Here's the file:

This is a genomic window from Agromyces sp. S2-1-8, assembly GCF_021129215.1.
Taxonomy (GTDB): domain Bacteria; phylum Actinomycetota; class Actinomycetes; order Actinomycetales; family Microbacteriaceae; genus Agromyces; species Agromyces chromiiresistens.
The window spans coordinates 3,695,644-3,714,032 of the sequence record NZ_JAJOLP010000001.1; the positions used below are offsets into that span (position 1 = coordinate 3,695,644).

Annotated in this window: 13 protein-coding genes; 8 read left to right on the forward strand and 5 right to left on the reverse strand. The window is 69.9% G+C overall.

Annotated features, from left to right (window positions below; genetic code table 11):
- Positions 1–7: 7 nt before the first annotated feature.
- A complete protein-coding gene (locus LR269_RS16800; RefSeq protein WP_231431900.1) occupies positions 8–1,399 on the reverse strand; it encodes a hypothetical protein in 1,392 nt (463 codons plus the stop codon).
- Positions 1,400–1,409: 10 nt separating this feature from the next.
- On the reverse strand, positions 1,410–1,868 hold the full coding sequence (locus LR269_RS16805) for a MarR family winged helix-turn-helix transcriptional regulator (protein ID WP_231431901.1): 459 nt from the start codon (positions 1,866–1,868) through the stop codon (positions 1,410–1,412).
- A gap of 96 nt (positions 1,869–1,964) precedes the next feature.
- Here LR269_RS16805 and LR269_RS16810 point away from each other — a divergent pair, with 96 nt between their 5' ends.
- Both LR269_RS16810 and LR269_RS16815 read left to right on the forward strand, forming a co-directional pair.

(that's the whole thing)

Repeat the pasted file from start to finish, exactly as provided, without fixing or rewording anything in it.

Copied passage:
This is a genomic window from Agromyces sp. S2-1-8, assembly GCF_021129215.1.
Taxonomy (GTDB): domain Bacteria; phylum Actinomycetota; class Actinomycetes; order Actinomycetales; family Microbacteriaceae; genus Agromyces; species Agromyces chromiiresistens.
The window spans coordinates 3,695,644-3,714,032 of the sequence record NZ_JAJOLP010000001.1; the positions used below are offsets into that span (position 1 = coordinate 3,695,644).

Annotated in this window: 13 protein-coding genes; 8 read left to right on the forward strand and 5 right to left on the reverse strand. The window is 69.9% G+C overall.

Annotated features, from left to right (window positions below; genetic code table 11):
- Positions 1–7: 7 nt before the first annotated feature.
- A complete protein-coding gene (locus LR269_RS16800; RefSeq protein WP_231431900.1) occupies positions 8–1,399 on the reverse strand; it encodes a hypothetical protein in 1,392 nt (463 codons plus the stop codon).
- Positions 1,400–1,409: 10 nt separating this feature from the next.
- On the reverse strand, positions 1,410–1,868 hold the full coding sequence (locus LR269_RS16805) for a MarR family winged helix-turn-helix transcriptional regulator (protein ID WP_231431901.1): 459 nt from the start codon (positions 1,866–1,868) through the stop codon (positions 1,410–1,412).
- A gap of 96 nt (positions 1,869–1,964) precedes the next feature.
- Here LR269_RS16805 and LR269_RS16810 point away from each other — a divergent pair, with 96 nt between their 5' ends.
- Both LR269_RS16810 and LR269_RS16815 read left to right on the forward strand, forming a co-directional pair.